Specter Plans to Seek Re-election in 2010
Sen. Arlen Specter (R-Pa.) plans to continue his Senatorial duties and seek re-election in 2010, despite his second bout with Hodgkin’s disease.
“This is another bump in the road. I’ve had a lot of bumps,” the Pennsylvania lawmaker told reporters at midday Wednesday.
Specter announced Tuesday night that he had been diagnosed with a recurrence of Hodgkin’s disease, a type of cancer that affects the lymph nodes, after routine testing.
He will undergo 12 weeks of chemotherapy to treat the recurrence, which was described as significantly less serious than his previous bout with the disease in 2005, when he underwent six months of chemotherapy.
Specter says he will receive treatment once a week for the next three months starting on April 25.
As the ranking member of the Judiciary Committee, the diagnosis comes at a time when Specter should play a key role in advancing President Bush’s judicial nominees that have been stalled by Democrats. Senate Majority Leader Harry Reid (D-Nev.) and Minority Leader Mitch McConnell (R-Ky.) brokered a deal to move some of those nominees on Tuesday night.
Specter said the recurrence would not prove to be a disruption, particularly because he does not have the responsibility of setting the Judiciary Committee’s schedule, but plans to be an active member anyhow.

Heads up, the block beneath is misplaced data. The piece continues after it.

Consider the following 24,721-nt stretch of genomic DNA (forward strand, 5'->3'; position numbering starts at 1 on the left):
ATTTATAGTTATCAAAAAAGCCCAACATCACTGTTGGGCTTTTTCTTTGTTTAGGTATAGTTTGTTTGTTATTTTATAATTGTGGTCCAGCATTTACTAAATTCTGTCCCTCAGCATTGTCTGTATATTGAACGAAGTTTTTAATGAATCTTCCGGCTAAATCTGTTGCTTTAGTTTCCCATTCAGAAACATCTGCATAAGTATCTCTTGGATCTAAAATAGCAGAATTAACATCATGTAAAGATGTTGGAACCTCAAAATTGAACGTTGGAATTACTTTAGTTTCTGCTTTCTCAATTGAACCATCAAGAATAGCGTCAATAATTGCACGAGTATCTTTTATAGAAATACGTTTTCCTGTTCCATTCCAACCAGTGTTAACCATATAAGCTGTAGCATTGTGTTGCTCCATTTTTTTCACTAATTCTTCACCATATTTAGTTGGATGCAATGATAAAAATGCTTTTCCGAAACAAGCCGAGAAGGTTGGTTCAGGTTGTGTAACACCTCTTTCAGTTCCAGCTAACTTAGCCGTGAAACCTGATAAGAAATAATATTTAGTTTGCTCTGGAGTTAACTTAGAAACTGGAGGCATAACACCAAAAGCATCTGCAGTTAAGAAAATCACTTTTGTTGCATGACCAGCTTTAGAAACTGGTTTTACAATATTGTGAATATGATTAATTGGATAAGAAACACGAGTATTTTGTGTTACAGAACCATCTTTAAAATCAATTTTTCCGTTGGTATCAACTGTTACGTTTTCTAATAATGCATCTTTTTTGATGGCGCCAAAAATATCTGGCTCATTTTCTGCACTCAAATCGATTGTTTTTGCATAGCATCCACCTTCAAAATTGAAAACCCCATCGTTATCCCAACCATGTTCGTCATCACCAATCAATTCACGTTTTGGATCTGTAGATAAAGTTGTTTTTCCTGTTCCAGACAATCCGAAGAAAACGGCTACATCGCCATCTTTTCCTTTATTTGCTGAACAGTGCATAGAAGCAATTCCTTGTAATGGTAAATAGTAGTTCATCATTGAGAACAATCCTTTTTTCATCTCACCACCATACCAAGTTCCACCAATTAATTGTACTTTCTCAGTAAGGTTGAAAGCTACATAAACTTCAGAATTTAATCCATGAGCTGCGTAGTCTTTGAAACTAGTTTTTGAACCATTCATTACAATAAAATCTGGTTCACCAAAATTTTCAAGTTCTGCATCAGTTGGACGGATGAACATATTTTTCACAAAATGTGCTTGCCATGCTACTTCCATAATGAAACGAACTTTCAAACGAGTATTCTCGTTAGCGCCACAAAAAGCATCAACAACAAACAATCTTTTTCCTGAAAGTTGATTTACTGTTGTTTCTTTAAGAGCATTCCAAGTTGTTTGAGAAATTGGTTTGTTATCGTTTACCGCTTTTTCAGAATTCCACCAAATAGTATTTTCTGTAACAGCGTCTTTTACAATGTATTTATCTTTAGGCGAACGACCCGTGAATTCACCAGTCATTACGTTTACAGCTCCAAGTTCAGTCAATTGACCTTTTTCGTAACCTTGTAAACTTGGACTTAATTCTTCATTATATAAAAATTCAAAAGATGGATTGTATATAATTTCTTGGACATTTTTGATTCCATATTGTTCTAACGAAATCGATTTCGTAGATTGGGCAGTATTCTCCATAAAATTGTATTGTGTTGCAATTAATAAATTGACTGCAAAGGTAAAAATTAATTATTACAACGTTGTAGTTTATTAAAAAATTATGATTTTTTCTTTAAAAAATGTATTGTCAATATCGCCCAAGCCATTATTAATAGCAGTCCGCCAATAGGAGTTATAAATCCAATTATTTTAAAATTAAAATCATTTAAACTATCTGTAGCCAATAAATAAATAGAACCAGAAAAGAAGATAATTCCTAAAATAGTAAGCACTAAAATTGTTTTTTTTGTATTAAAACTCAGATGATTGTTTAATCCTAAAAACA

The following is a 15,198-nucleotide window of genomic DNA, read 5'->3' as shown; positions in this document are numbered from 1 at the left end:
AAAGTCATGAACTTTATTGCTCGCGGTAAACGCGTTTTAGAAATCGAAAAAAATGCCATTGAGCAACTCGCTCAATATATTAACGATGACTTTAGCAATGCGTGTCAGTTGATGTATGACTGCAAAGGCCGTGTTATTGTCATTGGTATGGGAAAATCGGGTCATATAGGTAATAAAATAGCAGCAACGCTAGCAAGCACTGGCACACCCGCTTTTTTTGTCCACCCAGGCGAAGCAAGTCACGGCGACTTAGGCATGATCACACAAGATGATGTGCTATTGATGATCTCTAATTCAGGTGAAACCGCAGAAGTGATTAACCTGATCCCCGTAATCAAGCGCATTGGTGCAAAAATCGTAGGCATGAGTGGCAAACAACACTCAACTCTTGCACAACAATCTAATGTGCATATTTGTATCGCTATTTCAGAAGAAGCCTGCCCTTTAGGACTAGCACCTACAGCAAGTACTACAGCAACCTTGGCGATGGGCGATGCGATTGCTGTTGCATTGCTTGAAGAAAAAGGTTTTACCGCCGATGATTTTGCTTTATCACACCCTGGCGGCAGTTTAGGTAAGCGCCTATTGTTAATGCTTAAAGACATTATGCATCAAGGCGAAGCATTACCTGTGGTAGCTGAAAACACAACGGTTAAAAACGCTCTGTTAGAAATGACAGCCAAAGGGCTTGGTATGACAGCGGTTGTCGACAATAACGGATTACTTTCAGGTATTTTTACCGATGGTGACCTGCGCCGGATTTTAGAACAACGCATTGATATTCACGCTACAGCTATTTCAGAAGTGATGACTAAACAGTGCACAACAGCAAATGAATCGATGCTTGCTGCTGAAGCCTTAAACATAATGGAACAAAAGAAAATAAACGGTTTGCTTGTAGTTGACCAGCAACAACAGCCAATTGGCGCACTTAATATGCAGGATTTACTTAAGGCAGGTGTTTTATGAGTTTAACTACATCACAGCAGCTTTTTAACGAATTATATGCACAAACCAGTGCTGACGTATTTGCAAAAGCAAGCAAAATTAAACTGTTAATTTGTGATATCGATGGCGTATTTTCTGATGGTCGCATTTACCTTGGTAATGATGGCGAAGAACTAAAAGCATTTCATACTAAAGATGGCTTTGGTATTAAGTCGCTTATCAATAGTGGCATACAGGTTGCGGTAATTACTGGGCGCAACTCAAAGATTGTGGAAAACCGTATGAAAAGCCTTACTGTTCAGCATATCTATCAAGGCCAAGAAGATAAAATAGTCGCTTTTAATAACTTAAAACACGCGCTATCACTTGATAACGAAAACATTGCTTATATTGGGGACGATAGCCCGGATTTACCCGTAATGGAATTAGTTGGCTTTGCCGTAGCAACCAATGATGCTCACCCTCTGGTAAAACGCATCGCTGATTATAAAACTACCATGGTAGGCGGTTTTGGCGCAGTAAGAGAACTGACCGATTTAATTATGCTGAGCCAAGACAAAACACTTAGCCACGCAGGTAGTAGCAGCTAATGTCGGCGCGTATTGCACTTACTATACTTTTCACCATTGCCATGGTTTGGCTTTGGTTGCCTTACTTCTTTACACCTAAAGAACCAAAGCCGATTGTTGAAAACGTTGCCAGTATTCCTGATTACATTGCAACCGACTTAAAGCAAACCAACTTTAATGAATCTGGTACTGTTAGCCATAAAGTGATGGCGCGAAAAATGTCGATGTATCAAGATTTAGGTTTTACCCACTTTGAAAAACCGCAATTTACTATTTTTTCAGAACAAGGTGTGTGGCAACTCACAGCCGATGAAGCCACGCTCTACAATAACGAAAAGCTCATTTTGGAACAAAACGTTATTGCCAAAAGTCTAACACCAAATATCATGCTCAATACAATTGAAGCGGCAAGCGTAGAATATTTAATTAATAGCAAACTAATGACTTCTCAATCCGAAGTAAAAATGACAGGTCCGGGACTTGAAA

The 78-year-old Senator cited his numerous periods of illness, including a brain tumor, cardiac arrest and cancer, to show his endurance and vigor to maintain an active schedule. He insisted that he would not distracted by his ailment.
According to a statement from his office, doctors have determined the Republican is suffering from type IIIA Hodgkin’s, which is significantly less severe than the type IVB form he suffered in 2005.
Dr. John Glick of the Abramson Cancer Center of the University of Pennsylvania said in the statement that Specter’s prognosis is good and that he stands an “excellent chance of again achieving a complete remission of his Hodgkin’s disease. … He is in superb physical condition, with a normal physical examination and blood work, no symptoms of disease, plays squash regularly and follows a careful diet.”
Specter said he was surprised by the findings because he had been feeling healthy.